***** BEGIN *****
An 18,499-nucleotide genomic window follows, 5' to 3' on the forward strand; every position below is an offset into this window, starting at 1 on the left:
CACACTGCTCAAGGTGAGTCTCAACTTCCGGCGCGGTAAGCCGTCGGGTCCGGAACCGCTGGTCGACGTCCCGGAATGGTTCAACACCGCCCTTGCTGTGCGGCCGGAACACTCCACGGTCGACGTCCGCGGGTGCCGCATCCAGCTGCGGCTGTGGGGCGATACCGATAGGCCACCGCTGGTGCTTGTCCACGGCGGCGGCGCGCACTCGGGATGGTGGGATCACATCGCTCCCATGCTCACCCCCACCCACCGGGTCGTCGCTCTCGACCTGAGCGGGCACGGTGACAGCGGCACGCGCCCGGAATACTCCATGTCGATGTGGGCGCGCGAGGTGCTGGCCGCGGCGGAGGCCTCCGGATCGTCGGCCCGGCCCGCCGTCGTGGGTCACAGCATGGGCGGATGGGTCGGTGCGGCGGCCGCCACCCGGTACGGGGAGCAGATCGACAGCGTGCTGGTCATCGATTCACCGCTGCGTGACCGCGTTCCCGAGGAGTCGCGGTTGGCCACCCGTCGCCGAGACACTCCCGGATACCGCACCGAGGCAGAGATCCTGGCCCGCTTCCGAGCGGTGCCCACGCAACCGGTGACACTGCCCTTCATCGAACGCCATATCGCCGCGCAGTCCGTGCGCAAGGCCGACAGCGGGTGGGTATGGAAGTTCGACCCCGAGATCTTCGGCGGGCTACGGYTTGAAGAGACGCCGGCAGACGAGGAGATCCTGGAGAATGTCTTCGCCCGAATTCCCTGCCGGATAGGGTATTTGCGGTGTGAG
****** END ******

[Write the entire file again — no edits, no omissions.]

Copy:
An 18,499-nucleotide genomic window follows, 5' to 3' on the forward strand; every position below is an offset into this window, starting at 1 on the left:
CACACTGCTCAAGGTGAGTCTCAACTTCCGGCGCGGTAAGCCGTCGGGTCCGGAACCGCTGGTCGACGTCCCGGAATGGTTCAACACCGCCCTTGCTGTGCGGCCGGAACACTCCACGGTCGACGTCCGCGGGTGCCGCATCCAGCTGCGGCTGTGGGGCGATACCGATAGGCCACCGCTGGTGCTTGTCCACGGCGGCGGCGCGCACTCGGGATGGTGGGATCACATCGCTCCCATGCTCACCCCCACCCACCGGGTCGTCGCTCTCGACCTGAGCGGGCACGGTGACAGCGGCACGCGCCCGGAATACTCCATGTCGATGTGGGCGCGCGAGGTGCTGGCCGCGGCGGAGGCCTCCGGATCGTCGGCCCGGCCCGCCGTCGTGGGTCACAGCATGGGCGGATGGGTCGGTGCGGCGGCCGCCACCCGGTACGGGGAGCAGATCGACAGCGTGCTGGTCATCGATTCACCGCTGCGTGACCGCGTTCCCGAGGAGTCGCGGTTGGCCACCCGTCGCCGAGACACTCCCGGATACCGCACCGAGGCAGAGATCCTGGCCCGCTTCCGAGCGGTGCCCACGCAACCGGTGACACTGCCCTTCATCGAACGCCATATCGCCGCGCAGTCCGTGCGCAAGGCCGACAGCGGGTGGGTATGGAAGTTCGACCCCGAGATCTTCGGCGGGCTACGGYTTGAAGAGACGCCGGCAGACGAGGAGATCCTGGAGAATGTCTTCGCCCGAATTCCCTGCCGGATAGGGTATTTGCGGTGTGAG